Luke Skywalker is back. Last year’s spin-off adventure, Rogue One, shunned Luke, Chewbacca and their comrades for a new set of heroes and villains, but the new Star Wars movie returns us to our favourite characters (except for a dead Han Solo), taking off straight after 2015’s The Force Awakens, which grossed more than $2 billion, making it the third biggest film of all time. Now with The Last Jedi the pressure is on for the £200 million sequel to deliver the galactic goods.
Since 2001, 1,645 American soldiers have lost major limbs in combat; another 138,197 American souls have been classified as casualties according to a Congressional Research Service report from Aug. 2015. These men and women earn $29,380 on average fighting to defend our freedoms. These heroes are why we are able to say what we believe, pray what we believe and protest for what we believe. Family, country and our beautiful flag are why these patriots sacrifice so much.
Recently, it has seemed that higher education is just a way to delay adulthood. In resident adviser training, we were told to take Trump signs down because of their potential impacts. This is disregarding the First Amendment by censoring views that do not align with the University’s left-leaning political culture. It allows students to disregard reality if they are uncomfortable with it. In 1957, Sweezy v. New Hampshire went before the Supreme Court.
Muck Rack makes it simple to find people, tweets, or articles that mention any name, keyword, company, hashtag etc. We've compiled this guide to help you make the most of your search.
Selecting a term
Start searching tweets, articles from media outlets, articles mentioned in tweets, journalists'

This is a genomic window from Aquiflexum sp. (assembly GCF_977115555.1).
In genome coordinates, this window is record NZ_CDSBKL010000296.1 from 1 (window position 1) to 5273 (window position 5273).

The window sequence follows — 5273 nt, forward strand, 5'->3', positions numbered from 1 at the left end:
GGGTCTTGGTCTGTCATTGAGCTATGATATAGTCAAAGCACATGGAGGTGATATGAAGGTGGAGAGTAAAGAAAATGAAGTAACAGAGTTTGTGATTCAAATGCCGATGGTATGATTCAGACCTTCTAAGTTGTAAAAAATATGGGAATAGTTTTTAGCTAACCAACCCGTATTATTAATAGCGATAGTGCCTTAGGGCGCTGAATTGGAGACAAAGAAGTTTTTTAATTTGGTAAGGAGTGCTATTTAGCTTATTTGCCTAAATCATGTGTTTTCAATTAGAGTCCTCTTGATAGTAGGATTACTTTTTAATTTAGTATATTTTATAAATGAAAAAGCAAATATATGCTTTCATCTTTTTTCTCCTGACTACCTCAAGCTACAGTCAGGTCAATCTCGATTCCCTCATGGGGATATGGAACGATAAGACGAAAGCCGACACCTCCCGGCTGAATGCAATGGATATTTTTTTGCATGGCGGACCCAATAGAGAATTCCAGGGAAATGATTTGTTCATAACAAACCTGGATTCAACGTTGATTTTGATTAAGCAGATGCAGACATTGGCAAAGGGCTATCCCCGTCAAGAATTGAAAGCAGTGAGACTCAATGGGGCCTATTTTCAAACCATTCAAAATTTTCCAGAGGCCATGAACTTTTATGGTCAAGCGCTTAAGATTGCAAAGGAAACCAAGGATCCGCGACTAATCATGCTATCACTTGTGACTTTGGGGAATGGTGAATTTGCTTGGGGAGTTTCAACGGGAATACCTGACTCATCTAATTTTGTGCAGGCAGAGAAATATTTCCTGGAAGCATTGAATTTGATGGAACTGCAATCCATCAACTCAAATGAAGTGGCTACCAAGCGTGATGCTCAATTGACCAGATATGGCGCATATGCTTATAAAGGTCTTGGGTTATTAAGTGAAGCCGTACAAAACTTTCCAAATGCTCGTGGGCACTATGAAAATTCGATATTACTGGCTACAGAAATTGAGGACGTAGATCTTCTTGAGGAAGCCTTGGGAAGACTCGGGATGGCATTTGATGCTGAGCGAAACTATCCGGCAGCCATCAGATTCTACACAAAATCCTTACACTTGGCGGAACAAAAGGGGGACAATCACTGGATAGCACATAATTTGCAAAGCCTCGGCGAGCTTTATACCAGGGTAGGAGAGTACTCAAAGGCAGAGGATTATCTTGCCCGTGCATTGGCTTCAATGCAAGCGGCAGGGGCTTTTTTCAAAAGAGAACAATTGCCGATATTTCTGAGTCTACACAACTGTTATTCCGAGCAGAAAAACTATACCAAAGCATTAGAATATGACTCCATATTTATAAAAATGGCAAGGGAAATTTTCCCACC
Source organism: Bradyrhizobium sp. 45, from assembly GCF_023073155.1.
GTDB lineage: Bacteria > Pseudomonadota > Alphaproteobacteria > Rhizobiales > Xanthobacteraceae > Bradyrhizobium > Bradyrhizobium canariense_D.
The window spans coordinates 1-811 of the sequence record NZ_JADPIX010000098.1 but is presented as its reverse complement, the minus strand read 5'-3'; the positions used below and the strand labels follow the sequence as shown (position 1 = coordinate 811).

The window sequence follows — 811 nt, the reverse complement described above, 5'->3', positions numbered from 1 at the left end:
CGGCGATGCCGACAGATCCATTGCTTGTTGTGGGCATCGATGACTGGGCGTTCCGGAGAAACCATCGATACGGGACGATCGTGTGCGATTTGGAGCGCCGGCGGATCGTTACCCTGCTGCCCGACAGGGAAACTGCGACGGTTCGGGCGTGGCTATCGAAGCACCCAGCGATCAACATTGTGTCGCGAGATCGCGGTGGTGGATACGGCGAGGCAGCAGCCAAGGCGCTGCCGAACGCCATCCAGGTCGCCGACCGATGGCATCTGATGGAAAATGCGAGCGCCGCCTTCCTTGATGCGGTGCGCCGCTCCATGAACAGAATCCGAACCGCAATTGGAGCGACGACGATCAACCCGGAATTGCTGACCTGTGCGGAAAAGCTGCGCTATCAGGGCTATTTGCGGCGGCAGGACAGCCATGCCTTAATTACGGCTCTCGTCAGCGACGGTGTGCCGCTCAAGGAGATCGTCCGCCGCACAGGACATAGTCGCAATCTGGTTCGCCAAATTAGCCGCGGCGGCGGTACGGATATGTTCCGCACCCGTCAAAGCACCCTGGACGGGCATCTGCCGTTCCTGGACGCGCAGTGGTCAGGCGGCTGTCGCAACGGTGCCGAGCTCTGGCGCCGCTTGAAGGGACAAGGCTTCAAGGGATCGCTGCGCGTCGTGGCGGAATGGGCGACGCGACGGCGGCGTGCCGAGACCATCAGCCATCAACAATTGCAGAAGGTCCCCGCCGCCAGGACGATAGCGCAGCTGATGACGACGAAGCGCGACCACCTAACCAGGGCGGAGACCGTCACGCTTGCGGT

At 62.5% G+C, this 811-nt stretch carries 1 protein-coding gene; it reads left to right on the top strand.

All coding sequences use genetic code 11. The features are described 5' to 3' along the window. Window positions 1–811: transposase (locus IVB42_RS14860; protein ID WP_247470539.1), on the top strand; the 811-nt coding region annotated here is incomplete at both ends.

names, titles and bios with some suggested searches:
Companies or Topics (e.g. iPhone, Microsoft)
Phrases (e.g. "cloud computing") — use quotes to keep the terms together
Twitter handles (e.g. @username) — returns those who have mentioned or replied to
Names (e.g. "David Pogue")
Hashtags (e.g. #sxsw, #london2012)
Bio details (e.g. vegan, Olympics, father)
Muck Rack's Advanced Search allows for many boolean operators.
Find results that mention multiple specified terms, use AND or
+. For example, ensure each result contains both Elon Musk and Mark Zuckerberg by
searching Musk AND Zuckerberg or Musk + Zuckerberg.
Use the operators OR or , to broaden your search when you'd like either of
multiple terms to appear in results. (This is the default behavior of our search when no operators
are used). For example, results will contain either cake or cookie by searching cake OR cookie or cake,cookie
Use NOT or - to subtract results from your search. For
example, searching Disney will yield results about the Walt Disney Company as well as Walt Disney
World Resort. To exclude mentions of Disney World, search for Disney -World or Disney
When using one of these operators with a phrase, enclose it in quotation marks. For example, you can
find results about smartphones excluding Apple's iPhone 4S by searching smartphone -"iPhone
Exact case matching or punctuation
If you're searching for a brand name or keyword that relies on specific punctuation marks or capitalization, you can
find results that match your exact query by adding matchcase: before the keyword you're searching for, like matchcase:E*TRADE .
Use parentheses to separate multiple
boolean phrases. For example, to find journalists talking about having fun in Disney World or
Disneyland, search for ("disney world" OR disneyland) AND fun.
An asterisk can be used to search for any variation of a root word truncated by the asterisk. For example, searching for admin* will return results for administrator, administration, administer, administered, etc.
A near operator is an AND operator where you can control the distance between the words. You can vary the distance the near operation uses by adding a forward slash and number (between 0-99) such as strawberries NEAR/10 "whipped cream", which means the strawberries must exist within 10 words of "whipped cream".